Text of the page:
How Percy Harvin Fits Perfectly with Seattle's Read-Option Offense

Alen Dumonjic@@Dumonjic_AlenContributor IIMarch 18, 2013

INDIANAPOLIS, IN - SEPTEMBER 16:  Percy Harvin #12 of the Minnesota Vikings runs with the ball during the NFL game against the Indianapolis Colts at Lucas Oil Stadium on September 16, 2012 in Indianapolis, Indiana.  (Photo by Andy Lyons/Getty Images)
Andy Lyons/Getty Images

One of the biggest shockers early in the 2013 offseason was the Minnesota Vikings trading star receiver Percy Harvin to the Seattle Seahawks.

Harvin was expected to be traded, as there were numerous reports about his questionable locker room character over the years, but the magnitude of the deal sent shock waves throughout the NFL. The Seahawks gave up multiple draft picks, including this April's first round pick (via

Now in Seattle, the 24-year-old pass-catcher goes to another team that has a dominant running game but also a very impressive young quarterback. Russell Wilson is going into his second year in the pros and is expected to have more on his plate as he attempts to lead the team to the Super Bowl.

One potential addition to the playbook is an expansion of the read-option package that the team utilized last season.

The read-option, along with the pistol formation, has been a growing trend for NFL offenses and is likely to continue to grow next season. The Seahawks are likely to contribute to the trend with the addition of Harvin, who is one of the league's most dangerous weapons.

The former University of Florida receiver is dynamic with the football in his hands. He can make multiple defenders miss because of his rare agility and quickness. He is also uncommonly versatile, as he can line up all over the formation as a receiver and double up as a running back as well.

Last season, Harvin averaged nearly 11 yards per reception and 4.4 yards per carry in nine games. In 2011, he played all 16 games for the first time in his career and averaged nearly the same amount of yards per reception while also averaging 6.6 yards per carry. It's safe to say he can pick up yards in chunks.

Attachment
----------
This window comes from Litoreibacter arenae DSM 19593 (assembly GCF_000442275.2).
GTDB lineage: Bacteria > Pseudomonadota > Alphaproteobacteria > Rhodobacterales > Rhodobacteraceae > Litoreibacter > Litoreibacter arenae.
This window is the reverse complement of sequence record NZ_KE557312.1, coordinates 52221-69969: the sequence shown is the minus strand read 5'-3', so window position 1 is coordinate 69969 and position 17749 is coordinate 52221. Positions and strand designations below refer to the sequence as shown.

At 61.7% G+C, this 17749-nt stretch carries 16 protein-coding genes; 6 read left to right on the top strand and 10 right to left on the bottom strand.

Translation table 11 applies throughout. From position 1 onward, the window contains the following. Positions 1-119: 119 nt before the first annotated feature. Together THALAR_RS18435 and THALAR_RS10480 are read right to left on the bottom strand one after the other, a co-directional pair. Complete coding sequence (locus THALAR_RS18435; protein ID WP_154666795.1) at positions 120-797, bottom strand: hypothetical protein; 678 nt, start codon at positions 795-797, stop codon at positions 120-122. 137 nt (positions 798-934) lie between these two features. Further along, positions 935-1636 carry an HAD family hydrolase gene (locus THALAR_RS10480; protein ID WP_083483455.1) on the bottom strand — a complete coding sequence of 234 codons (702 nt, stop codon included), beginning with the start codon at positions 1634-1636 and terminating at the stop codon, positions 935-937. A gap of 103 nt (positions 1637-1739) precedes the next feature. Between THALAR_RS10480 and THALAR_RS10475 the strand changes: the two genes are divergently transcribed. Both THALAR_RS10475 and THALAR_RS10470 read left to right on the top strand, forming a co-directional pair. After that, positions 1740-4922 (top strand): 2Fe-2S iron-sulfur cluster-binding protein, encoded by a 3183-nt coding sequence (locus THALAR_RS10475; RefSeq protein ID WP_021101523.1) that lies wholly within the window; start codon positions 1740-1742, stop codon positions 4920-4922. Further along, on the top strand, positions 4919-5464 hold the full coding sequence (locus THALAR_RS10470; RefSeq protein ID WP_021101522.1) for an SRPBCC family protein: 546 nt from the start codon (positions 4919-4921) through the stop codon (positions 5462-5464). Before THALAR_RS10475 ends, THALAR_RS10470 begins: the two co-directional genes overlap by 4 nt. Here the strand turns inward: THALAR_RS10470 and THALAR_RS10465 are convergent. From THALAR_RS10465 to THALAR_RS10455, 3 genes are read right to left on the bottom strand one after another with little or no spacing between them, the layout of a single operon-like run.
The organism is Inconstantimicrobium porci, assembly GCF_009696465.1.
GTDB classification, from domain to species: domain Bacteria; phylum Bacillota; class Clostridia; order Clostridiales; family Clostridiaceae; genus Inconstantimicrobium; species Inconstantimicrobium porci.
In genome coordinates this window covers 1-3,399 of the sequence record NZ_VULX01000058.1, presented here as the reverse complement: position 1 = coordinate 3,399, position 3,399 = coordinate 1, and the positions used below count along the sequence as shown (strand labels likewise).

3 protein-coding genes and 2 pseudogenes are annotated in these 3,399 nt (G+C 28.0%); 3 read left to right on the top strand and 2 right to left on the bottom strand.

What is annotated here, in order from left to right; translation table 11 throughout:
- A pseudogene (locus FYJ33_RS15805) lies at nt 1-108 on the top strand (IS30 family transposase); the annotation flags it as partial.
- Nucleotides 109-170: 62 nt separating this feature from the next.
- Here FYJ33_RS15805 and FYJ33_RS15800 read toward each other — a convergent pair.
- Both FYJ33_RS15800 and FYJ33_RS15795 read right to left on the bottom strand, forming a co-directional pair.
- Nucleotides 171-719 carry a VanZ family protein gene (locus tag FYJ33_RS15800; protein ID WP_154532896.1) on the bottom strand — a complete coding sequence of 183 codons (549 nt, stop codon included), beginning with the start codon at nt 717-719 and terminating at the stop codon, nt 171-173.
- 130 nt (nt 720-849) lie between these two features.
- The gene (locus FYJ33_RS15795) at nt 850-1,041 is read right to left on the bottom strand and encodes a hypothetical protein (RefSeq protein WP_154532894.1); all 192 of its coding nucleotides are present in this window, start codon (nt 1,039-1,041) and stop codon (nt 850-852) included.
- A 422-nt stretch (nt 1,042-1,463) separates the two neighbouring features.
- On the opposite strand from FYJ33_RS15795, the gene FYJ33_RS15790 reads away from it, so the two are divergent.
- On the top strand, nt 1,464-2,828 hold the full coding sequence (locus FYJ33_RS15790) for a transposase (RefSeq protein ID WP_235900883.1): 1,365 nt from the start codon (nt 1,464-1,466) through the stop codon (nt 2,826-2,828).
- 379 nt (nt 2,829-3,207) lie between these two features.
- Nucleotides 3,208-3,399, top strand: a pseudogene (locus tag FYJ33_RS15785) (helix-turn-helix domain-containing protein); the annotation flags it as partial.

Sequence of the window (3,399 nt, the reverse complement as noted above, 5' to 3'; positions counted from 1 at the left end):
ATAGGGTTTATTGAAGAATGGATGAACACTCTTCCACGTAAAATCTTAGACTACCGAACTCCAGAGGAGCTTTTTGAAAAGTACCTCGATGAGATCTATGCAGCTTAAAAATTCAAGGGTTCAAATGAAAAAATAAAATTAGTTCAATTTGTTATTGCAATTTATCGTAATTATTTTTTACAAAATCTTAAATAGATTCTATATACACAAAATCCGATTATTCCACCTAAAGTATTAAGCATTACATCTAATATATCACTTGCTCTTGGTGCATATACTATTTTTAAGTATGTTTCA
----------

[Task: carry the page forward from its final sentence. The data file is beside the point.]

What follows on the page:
If the Seahawks hope to utilize Harvin's talent, they'll give him handoffs and install read-option play action when he's split out.

The Vikings were able to get their former receiver the ball in the running game last season by lining him up in multiple formations. They included him in shotgun, where he was the lone back, and heavy personnel, which features a fullback.

One example of the latter came in Week 5 against the Tennessee Titans. The Vikings were on the verge of scoring when at the goal line in the first quarter. They lined up in shotgun set, with Christian Ponder at quarterback and Harvin at running back to his left.

When the ball snapped, Harvin came across the formation and took the handoff from Ponder on a stretch play.

Harvin attacked the line of scrimmage and was immediately met by Titans middle linebacker Colin McCarthy. Shooting through the gap, McCarthy made an attempt to tackle Harvin. He failed to do so, however, when the ball-carrier bounced outside before making a cut back inside.

With McCarthy out of the picture, Harvin broke two tackles at the goal line and scored a four-yard touchdown.

Giving Harvin the ball in the running game is an excellent option for the Seahawks in their read-option package. He is a very dangerous threat to score any time he gets the ball in his hands.

If a defensive end or linebacker crashes down the line of scrimmage too aggressively, Russell Wilson could do even more damage with his legs by keeping the ball than he did last season.

Either way, the defense loses.

When Harvin is not in the backfield, the Seahawks could look to throw him the ball off of play-action. For instance, when the defensive end crashes down to tackle the running back, Wilson could pull the ball out and throw it outside to Harvin on a bubble screen.

A perfect example of Harvin's capabilities after catching a screen pass came in the previously mentioned game against the Titans.

The Vikings were lined up in shotgun again and to Ponder's right, there were three potential pass-catchers in a Trips Bunch formation. One of them was Harvin, who was the No. 3 receiver (furthest inside).

Harvin was going to be running a quick swing pass outside when the ball snapped. Meanwhile, the other became blockers, taking (wide side cornerback) on the field and nickel cornerbacks.

When Ponder caught the snap, he immediately turned to his right and threw the ball to Harvin.

And then he watched his receiver do what he does best...

As one can see, he can make defenders look silly before reaching the end zone. This ability is one of the rare traits that he possesses, making him a great trade acquisition for the Seahawks.

The offense will not only be more explosive but also dynamic. They'll be able to use Harvin in a variety of ways, including giving him carries and throwing him the ball off of read-option play action. He'll also be a threat motioning across the formation before the snap, as Yahoo's Greg Cosell explained:

Now add Harvin into the mix, sprinting into the backfield. That gives the Seahawks so many more options, and the defense much more to digest, process and adjust to in a matter of seconds. It’s a very difficult balancing act for even the most experienced defense.

It’s a fascinating dynamic. Even though Harvin is motioning tight to the formation, he is really stretching the field horizontally because of the speed with which he is crossing the field. That kind of velocity motion forces the defense to widen. Why? What if Wilson takes the snap, and immediately hands the ball to Harvin racing to the perimeter? That attacks the edge, and puts the defense in a tough predicament.

It's safe to say the Seahawks have a lot of options. This begs the question: How will defenses begin to defend it?


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